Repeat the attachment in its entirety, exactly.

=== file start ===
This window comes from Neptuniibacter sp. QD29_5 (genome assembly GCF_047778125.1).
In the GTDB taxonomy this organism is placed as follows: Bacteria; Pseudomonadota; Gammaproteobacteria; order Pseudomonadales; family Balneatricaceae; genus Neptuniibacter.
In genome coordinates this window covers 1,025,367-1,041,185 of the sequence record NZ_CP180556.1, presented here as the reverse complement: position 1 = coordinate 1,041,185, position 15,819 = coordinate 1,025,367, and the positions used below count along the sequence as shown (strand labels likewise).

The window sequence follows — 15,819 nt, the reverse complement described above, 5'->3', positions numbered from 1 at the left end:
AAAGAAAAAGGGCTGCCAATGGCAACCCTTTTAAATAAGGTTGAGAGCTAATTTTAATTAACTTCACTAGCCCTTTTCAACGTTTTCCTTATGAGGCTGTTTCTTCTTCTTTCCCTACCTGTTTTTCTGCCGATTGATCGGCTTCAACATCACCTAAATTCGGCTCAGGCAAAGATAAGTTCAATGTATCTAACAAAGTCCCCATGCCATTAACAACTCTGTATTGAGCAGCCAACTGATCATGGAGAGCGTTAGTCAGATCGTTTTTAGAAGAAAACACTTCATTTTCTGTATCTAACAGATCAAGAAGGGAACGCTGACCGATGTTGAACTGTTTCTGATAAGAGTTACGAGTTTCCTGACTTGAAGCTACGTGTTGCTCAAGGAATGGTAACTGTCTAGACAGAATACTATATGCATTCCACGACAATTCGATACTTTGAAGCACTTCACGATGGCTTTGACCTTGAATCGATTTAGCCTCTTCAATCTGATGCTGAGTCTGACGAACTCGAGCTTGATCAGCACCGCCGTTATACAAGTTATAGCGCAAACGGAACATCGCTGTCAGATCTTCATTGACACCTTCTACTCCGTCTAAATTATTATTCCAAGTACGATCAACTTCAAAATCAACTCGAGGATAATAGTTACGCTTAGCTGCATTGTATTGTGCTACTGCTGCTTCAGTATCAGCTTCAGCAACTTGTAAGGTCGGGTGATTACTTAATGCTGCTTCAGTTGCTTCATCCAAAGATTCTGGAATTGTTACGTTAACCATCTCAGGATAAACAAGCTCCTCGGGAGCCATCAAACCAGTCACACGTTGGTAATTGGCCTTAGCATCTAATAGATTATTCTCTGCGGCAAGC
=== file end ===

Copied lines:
This window comes from Neptuniibacter sp. QD29_5 (genome assembly GCF_047778125.1).
In the GTDB taxonomy this organism is placed as follows: Bacteria; Pseudomonadota; Gammaproteobacteria; order Pseudomonadales; family Balneatricaceae; genus Neptuniibacter.
In genome coordinates this window covers 1,025,367-1,041,185 of the sequence record NZ_CP180556.1, presented here as the reverse complement: position 1 = coordinate 1,041,185, position 15,819 = coordinate 1,025,367, and the positions used below count along the sequence as shown (strand labels likewise).

The window sequence follows — 15,819 nt, the reverse complement described above, 5'->3', positions numbered from 1 at the left end:
AAAGAAAAAGGGCTGCCAATGGCAACCCTTTTAAATAAGGTTGAGAGCTAATTTTAATTAACTTCACTAGCCCTTTTCAACGTTTTCCTTATGAGGCTGTTTCTTCTTCTTTCCCTACCTGTTTTTCTGCCGATTGATCGGCTTCAACATCACCTAAATTCGGCTCAGGCAAAGATAAGTTCAATGTATCTAACAAAGTCCCCATGCCATTAACAACTCTGTATTGAGCAGCCAACTGATCATGGAGAGCGTTAGTCAGATCGTTTTTAGAAGAAAACACTTCATTTTCTGTATCTAACAGATCAAGAAGGGAACGCTGACCGATGTTGAACTGTTTCTGATAAGAGTTACGAGTTTCCTGACTTGAAGCTACGTGTTGCTCAAGGAATGGTAACTGTCTAGACAGAATACTATATGCATTCCACGACAATTCGATACTTTGAAGCACTTCACGATGGCTTTGACCTTGAATCGATTTAGCCTCTTCAATCTGATGCTGAGTCTGACGAACTCGAGCTTGATCAGCACCGCCGTTATACAAGTTATAGCGCAAACGGAACATCGCTGTCAGATCTTCATTGACACCTTCTACTCCGTCTAAATTATTATTCCAAGTACGATCAACTTCAAAATCAACTCGAGGATAATAGTTACGCTTAGCTGCATTGTATTGTGCTACTGCTGCTTCAGTATCAGCTTCAGCAACTTGTAAGGTCGGGTGATTACTTAATGCTGCTTCAGTTGCTTCATCCAAAGATTCTGGAATTGTTACGTTAACCATCTCAGGATAAACAAGCTCCTCGGGAGCCATCAAACCAGTCACACGTTGGTAATTGGCCTTAGCATCTAATAGATTATTCTCTGCGGCAAGC